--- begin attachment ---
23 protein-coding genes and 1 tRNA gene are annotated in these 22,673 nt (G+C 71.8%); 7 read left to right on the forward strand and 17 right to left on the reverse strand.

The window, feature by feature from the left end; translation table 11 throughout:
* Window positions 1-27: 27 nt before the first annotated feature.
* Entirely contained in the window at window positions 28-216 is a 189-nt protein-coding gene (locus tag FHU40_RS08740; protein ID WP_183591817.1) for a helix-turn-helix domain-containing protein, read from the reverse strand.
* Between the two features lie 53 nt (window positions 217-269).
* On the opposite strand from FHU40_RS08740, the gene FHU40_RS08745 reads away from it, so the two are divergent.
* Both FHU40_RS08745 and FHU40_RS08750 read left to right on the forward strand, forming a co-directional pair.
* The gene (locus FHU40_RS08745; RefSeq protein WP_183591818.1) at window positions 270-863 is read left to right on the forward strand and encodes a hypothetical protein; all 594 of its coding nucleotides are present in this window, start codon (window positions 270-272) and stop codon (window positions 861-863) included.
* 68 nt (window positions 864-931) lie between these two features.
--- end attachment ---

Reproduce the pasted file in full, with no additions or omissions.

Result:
23 protein-coding genes and 1 tRNA gene are annotated in these 22,673 nt (G+C 71.8%); 7 read left to right on the forward strand and 17 right to left on the reverse strand.

The window, feature by feature from the left end; translation table 11 throughout:
* Window positions 1-27: 27 nt before the first annotated feature.
* Entirely contained in the window at window positions 28-216 is a 189-nt protein-coding gene (locus tag FHU40_RS08740; protein ID WP_183591817.1) for a helix-turn-helix domain-containing protein, read from the reverse strand.
* Between the two features lie 53 nt (window positions 217-269).
* On the opposite strand from FHU40_RS08740, the gene FHU40_RS08745 reads away from it, so the two are divergent.
* Both FHU40_RS08745 and FHU40_RS08750 read left to right on the forward strand, forming a co-directional pair.
* The gene (locus FHU40_RS08745; RefSeq protein WP_183591818.1) at window positions 270-863 is read left to right on the forward strand and encodes a hypothetical protein; all 594 of its coding nucleotides are present in this window, start codon (window positions 270-272) and stop codon (window positions 861-863) included.
* 68 nt (window positions 864-931) lie between these two features.